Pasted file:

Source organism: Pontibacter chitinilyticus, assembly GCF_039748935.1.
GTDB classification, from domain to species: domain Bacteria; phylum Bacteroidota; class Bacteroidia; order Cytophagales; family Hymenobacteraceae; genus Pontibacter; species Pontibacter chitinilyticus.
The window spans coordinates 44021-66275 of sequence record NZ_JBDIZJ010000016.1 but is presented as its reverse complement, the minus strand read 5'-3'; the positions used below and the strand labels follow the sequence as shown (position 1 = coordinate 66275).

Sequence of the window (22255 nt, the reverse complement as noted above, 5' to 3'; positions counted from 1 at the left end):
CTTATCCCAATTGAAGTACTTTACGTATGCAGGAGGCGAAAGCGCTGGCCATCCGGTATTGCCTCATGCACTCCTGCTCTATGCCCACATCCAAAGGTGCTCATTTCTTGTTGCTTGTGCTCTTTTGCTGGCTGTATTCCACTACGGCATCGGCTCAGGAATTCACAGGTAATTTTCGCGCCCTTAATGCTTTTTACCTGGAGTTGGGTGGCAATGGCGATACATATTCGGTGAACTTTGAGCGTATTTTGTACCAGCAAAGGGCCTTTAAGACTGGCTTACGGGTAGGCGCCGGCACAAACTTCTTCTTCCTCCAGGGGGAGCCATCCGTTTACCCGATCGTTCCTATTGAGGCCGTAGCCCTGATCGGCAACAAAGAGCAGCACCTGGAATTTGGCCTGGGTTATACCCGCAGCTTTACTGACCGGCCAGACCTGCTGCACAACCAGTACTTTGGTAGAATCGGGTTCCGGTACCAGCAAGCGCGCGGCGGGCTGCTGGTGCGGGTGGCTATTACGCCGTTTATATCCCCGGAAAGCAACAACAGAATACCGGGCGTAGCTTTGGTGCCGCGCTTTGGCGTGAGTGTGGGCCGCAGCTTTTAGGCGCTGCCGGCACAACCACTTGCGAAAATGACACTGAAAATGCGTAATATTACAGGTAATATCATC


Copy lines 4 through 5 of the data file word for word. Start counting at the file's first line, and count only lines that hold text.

Sequence of the window (22255 nt, the reverse complement as noted above, 5' to 3'; positions counted from 1 at the left end):
CTTATCCCAATTGAAGTACTTTACGTATGCAGGAGGCGAAAGCGCTGGCCATCCGGTATTGCCTCATGCACTCCTGCTCTATGCCCACATCCAAAGGTGCTCATTTCTTGTTGCTTGTGCTCTTTTGCTGGCTGTATTCCACTACGGCATCGGCTCAGGAATTCACAGGTAATTTTCGCGCCCTTAATGCTTTTTACCTGGAGTTGGGTGGCAATGGCGATACATATTCGGTGAACTTTGAGCGTATTTTGTACCAGCAAAGGGCCTTTAAGACTGGCTTACGGGTAGGCGCCGGCACAAACTTCTTCTTCCTCCAGGGGGAGCCATCCGTTTACCCGATCGTTCCTATTGAGGCCGTAGCCCTGATCGGCAACAAAGAGCAGCACCTGGAATTTGGCCTGGGTTATACCCGCAGCTTTACTGACCGGCCAGACCTGCTGCACAACCAGTACTTTGGTAGAATCGGGTTCCGGTACCAGCAAGCGCGCGGCGGGCTGCTGGTGCGGGTGGCTATTACGCCGTTTATATCCCCGGAAAGCAACAACAGAATACCGGGCGTAGCTTTGGTGCCGCGCTTTGGCGTGAGTGTGGGCCGCAGCTTTTAGGCGCTGCCGGCACAACCACTTGCGAAAATGACACTGAAAATGCGTAATATTACAGGTAATATCATC